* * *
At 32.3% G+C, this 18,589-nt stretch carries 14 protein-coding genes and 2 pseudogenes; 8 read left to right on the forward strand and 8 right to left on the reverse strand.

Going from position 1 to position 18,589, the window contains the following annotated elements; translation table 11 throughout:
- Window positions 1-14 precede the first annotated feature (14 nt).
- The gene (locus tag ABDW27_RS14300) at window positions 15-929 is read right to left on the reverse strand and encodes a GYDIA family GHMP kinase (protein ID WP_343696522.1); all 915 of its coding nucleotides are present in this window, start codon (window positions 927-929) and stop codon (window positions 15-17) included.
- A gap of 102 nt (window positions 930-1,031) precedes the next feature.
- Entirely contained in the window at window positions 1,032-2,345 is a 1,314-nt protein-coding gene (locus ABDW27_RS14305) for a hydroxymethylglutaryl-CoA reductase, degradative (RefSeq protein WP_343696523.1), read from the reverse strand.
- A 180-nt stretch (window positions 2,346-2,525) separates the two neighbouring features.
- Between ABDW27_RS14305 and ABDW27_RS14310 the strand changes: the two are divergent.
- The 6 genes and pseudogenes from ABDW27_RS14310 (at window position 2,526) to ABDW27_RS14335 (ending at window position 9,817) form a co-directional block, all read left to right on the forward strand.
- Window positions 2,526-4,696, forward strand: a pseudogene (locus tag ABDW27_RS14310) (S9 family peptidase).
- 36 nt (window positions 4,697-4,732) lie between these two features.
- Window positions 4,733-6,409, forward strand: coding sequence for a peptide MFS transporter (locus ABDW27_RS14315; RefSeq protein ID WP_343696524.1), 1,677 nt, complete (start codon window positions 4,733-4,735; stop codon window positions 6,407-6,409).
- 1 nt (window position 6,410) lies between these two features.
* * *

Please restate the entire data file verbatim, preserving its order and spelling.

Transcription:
At 32.3% G+C, this 18,589-nt stretch carries 14 protein-coding genes and 2 pseudogenes; 8 read left to right on the forward strand and 8 right to left on the reverse strand.

Going from position 1 to position 18,589, the window contains the following annotated elements; translation table 11 throughout:
- Window positions 1-14 precede the first annotated feature (14 nt).
- The gene (locus tag ABDW27_RS14300) at window positions 15-929 is read right to left on the reverse strand and encodes a GYDIA family GHMP kinase (protein ID WP_343696522.1); all 915 of its coding nucleotides are present in this window, start codon (window positions 927-929) and stop codon (window positions 15-17) included.
- A gap of 102 nt (window positions 930-1,031) precedes the next feature.
- Entirely contained in the window at window positions 1,032-2,345 is a 1,314-nt protein-coding gene (locus ABDW27_RS14305) for a hydroxymethylglutaryl-CoA reductase, degradative (RefSeq protein WP_343696523.1), read from the reverse strand.
- A 180-nt stretch (window positions 2,346-2,525) separates the two neighbouring features.
- Between ABDW27_RS14305 and ABDW27_RS14310 the strand changes: the two are divergent.
- The 6 genes and pseudogenes from ABDW27_RS14310 (at window position 2,526) to ABDW27_RS14335 (ending at window position 9,817) form a co-directional block, all read left to right on the forward strand.
- Window positions 2,526-4,696, forward strand: a pseudogene (locus tag ABDW27_RS14310) (S9 family peptidase).
- 36 nt (window positions 4,697-4,732) lie between these two features.
- Window positions 4,733-6,409, forward strand: coding sequence for a peptide MFS transporter (locus ABDW27_RS14315; RefSeq protein ID WP_343696524.1), 1,677 nt, complete (start codon window positions 4,733-4,735; stop codon window positions 6,407-6,409).
- 1 nt (window position 6,410) lies between these two features.